Balloon Fight Review
Posted by Stephen Kelly
Balloons don't float forever
In Balloon Fight you manipulate a little fellow who can flutter through the skies thanks to a pair of balloons strapped to his back and vigorous arm flapping. The world is a dangerous place for the intrepid defier of gravity, particularly when it comes to jealous birds — also illogically equipped with balloons — who would rather see you become fish food than share their space in the clouds.
The result is a side-scrolling war between human and avian opponents in which height is the key advantage; think of Joust but ease up on the ostriches and emphasise the death by drowning. It’s a fun, frantic mix of arcade action and seat-of-the-pants strategy, but engagement can turn to sour distraction at the drop of a hat. This is a fine piece of entertainment from the mid-eighties, but a relatively high price kicks the utterly simple gameplay in the gut, resulting in a game short of breath and value.
When the action gets going, however, you may briefly forget about suspect price gouging as you struggle to take down your enemies one by one. Tapping the A button gives you a tiny spurt of upward momentum, allowing you delicate precision over your trajectory, while mashing it repeatedly yields far more dramatic results. Each abnormally aggressive bird can do the same, turning the single-screen conflict into a cage match to the death. Swooping into their balloons from above is the first step to success, which causes them to descend defencelessly via parachute. It’s best to leap on this opportunity and knock them out for good before they have a chance to pump a new balloon full of helium and rise to fight again — and all the better if you get the chance to bounce from bird to bird for a satisfying combo of destruction.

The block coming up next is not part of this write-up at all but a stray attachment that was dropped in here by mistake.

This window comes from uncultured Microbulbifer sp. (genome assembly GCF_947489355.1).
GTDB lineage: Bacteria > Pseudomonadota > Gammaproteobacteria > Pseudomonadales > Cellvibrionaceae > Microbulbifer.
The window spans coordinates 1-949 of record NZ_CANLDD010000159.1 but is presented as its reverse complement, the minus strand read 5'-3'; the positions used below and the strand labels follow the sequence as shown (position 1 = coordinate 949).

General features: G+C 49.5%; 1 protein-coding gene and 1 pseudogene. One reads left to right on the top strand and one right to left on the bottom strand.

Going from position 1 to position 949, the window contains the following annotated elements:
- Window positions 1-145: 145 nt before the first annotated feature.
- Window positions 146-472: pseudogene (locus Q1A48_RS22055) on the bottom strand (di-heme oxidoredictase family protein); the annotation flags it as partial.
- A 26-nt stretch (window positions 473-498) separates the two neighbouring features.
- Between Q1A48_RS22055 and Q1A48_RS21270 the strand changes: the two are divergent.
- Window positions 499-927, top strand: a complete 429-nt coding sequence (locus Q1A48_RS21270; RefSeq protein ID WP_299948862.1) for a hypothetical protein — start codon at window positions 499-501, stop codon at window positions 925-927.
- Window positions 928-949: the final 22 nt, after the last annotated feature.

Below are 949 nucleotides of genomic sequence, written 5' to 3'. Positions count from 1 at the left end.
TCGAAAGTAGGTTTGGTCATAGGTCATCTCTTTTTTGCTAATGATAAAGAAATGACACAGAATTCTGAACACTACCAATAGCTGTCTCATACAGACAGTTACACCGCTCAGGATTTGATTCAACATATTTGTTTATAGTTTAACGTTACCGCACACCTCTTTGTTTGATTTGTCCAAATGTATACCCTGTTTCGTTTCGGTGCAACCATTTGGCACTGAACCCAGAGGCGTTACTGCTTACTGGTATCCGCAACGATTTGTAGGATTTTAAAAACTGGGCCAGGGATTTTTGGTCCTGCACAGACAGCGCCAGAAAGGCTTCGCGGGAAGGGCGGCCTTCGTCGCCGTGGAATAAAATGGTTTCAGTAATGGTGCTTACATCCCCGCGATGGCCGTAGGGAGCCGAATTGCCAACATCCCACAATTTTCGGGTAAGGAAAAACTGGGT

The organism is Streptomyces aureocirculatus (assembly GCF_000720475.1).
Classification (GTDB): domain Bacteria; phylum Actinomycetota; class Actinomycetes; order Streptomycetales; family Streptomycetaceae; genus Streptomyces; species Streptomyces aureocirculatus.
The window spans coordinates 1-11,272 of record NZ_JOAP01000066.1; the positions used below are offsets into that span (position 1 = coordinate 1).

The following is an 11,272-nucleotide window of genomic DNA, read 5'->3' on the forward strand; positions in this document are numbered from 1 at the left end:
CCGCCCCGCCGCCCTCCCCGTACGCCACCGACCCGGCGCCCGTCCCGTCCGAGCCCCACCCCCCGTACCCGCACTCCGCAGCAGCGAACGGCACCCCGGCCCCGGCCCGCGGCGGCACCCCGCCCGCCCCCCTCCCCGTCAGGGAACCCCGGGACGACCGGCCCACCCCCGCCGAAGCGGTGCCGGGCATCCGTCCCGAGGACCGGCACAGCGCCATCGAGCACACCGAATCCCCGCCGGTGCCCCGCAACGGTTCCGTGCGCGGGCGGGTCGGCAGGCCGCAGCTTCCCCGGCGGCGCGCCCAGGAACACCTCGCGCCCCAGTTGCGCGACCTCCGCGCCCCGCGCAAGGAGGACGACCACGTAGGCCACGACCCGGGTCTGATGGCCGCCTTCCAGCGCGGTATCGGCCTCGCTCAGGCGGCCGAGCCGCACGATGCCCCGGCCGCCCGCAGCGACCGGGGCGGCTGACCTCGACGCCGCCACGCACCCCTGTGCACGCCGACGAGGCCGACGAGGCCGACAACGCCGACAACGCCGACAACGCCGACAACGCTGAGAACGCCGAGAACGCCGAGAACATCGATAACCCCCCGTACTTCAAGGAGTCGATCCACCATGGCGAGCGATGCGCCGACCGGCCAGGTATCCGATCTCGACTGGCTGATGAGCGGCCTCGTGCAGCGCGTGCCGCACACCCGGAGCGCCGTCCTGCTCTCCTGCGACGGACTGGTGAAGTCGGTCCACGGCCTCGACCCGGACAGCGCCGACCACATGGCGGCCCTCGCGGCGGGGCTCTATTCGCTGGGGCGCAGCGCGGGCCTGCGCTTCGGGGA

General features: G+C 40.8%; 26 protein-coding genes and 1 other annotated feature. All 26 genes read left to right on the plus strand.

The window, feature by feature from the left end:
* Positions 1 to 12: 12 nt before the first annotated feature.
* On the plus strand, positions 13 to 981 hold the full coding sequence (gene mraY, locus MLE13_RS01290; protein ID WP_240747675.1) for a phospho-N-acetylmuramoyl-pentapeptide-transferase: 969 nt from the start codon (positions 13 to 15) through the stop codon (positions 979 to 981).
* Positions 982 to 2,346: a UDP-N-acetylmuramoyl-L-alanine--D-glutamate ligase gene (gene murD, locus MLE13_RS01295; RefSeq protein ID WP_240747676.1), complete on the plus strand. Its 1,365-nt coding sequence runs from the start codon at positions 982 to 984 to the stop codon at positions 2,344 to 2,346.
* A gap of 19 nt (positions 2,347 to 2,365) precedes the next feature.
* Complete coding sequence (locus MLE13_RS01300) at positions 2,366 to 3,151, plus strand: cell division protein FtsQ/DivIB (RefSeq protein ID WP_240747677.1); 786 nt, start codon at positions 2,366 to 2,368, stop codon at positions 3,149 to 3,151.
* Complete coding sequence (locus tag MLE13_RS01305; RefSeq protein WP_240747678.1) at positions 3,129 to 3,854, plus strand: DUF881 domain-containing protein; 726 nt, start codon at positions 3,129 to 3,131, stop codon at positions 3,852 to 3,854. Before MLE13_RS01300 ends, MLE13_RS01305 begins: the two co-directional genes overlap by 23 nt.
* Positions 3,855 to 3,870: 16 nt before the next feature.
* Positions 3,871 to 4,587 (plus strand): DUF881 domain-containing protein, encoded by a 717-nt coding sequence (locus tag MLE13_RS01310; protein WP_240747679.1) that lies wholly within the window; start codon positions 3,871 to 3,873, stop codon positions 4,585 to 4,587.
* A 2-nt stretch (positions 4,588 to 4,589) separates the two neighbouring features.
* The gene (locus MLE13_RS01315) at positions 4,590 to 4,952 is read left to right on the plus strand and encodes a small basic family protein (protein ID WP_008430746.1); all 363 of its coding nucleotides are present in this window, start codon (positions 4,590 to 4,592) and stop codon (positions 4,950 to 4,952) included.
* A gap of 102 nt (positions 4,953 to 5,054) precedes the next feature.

Despite having two balloons where enemies have to make do with one, your own reserve of inflatables can disappear in the blink of an eye if you’re not careful — and you don't get the chance to re-fill popped balloons, so once you go down, that’s a lost life. The environment itself can do a number on you, too. Storm clouds occasionally fire off bursts of electrical nuggets that bounce off walls and thoroughly fry targets on impact, but the cold waters below are the true threat. Plunging into those darkened depths is bad enough — albeit handy for a bird trap — but a giant piranha will snatch up anyone foolish enough to hover above its home for too long. Simply staying alive can be a challenge of its own, requiring a great deal of skill to survive the randomly selected levels that get throw at you one after another.
If you’re feeling lonely, or just want someone else to mess about with, the two-player mode is for you. Co-operating to take down those pesky balloon birds is often more rewarding than going it alone, particularly if the second player is in sync with your actions. The final extra to keep you coming back for more is Balloon Trip, an endless runner in the sky. Dodging a hailstorm of lightning to plant your flag at the top of the high score sheet is a twitchy good time, but seeing an update of this mini-game featured — and vastly improved — in Nintendo Land puts the barebones mode in perspective. The beautiful visuals of the Wii U are sharply contrasted with incredibly basic pixels forged in the arcade days of 1984, along with a very catchy soundtrack generally dominated by beeps and repetitive ditties that tend to cut each other off.
Is there something wrong with appreciating an old-fashioned video game from the age of yore? Certainly not. Is there something wrong with that game put on the same market as any number of better, fuller games? That’s a very different question and a very different answer. Balloon Fight is delightful in short bouts now and then, but it belongs in an affordable compilation of Nintendo classics and fails to stand up as a separate package. Better still, shell out a bit more cash and find a copy of the original Animal Crossing, which includes well over a dozen playable NES games and… well, Animal Crossing. In a world where hundreds of Flash games can offer tenfold the depth and extremely affordable titles dot the landscape like so many downed balloon birds, this kind of game doesn’t really fly any more.
Balloon Fight is fun. It’s been fun for 29 years. Whacking birds out of the sky is fun, dodging the deadly fish is fun, playing with a buddy is fun, and competing for the highest score is fun. The trick lies in finding that simple, one-note gameplay continuously enjoyable for more than an hour, especially with so many superior games just waiting to be picked up. The nostalgic and the curious will still find plenty of love here and newcomers may be converted to the addicting arm-swinging adventure, but watch the price tag before leaping in.